Sister Fa accepting the Freedom to Create Prize, November 2011

 

Caroline Henderson

Recently listed as one of the most powerful black women in Europe, jazz singer Caroline Henderson is also raising her elegant voice in support of the cause.  A UNICEF Ambassador for Denmark, Henderson strives to raise international awareness about violence against children.  After earning critical acclaim in 2007 by winning the Danish Grammy for best recording, Henderson started headlining campaign events.  During the ‘Day of the African Child’ celebration in Mozambique in June 2010, Henderson’s voice rang out alongside Mozambique’s top artists in advocating for children’s rights.

Returning to Denmark, Caroline Henderson took the issue of FGC in her stride.  “Violence against children can be physical, sexual and emotional, and should be prevented by all means,” Henderson once explained.  Working alongside Orchid Project Denmark Association, Henderson headlined a benefit concert in Copenhagen on International Day against female genital cutting this year.  The event was attended by over 500 people.  The audience were treated to a truly special evening as Caroline Henderson’s rhythmic melodies and powerful lyrics dazzled and inspired. Her voice has found a place in the international arena, and her words have brought much needed attention to the neglected issue.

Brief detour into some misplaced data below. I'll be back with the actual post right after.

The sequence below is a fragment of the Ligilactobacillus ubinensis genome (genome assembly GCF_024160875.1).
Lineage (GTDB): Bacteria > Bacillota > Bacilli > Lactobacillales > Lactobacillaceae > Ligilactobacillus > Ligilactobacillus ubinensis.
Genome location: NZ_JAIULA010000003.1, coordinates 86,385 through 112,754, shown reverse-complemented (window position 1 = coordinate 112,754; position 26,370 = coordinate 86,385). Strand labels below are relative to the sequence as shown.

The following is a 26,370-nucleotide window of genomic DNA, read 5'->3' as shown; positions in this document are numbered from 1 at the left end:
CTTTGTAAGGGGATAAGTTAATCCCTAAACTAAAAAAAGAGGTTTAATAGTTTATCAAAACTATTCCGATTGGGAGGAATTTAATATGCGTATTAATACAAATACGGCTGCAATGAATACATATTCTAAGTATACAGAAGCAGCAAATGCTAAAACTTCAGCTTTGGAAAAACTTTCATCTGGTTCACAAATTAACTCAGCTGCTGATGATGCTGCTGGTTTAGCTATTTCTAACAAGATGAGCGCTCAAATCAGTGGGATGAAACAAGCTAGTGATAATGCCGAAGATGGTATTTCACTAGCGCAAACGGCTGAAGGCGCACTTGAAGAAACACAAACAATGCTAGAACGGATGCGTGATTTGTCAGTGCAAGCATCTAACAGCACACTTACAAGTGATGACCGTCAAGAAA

Caroline Henderson - from carolinehenderson.com

from Carolinehenderson.com

 

 Angelique Kidjo

In our list of motivating musicians, Beninoise singer-songwriter and activist Angelique Kidjo most definitely deserves a place.  A UNICEF Goodwill Ambassador since 2002, Kidjo has been listed by BBC as one of the African continent’s 50 most iconic figures, and one of the 40 most powerful celebrities in Africa by Forbes magazine.  Kidjo is particularly passionate about the rights and wellbeing of women and girls.  In 2009, in cooperation with the International Federation of Human Rights, Kidjo launched a campaign entitled ‘Africa for women’s rights.’  Since this time, she has been working to gain support and funding for girls’ education, maternal health, and the end of FGC.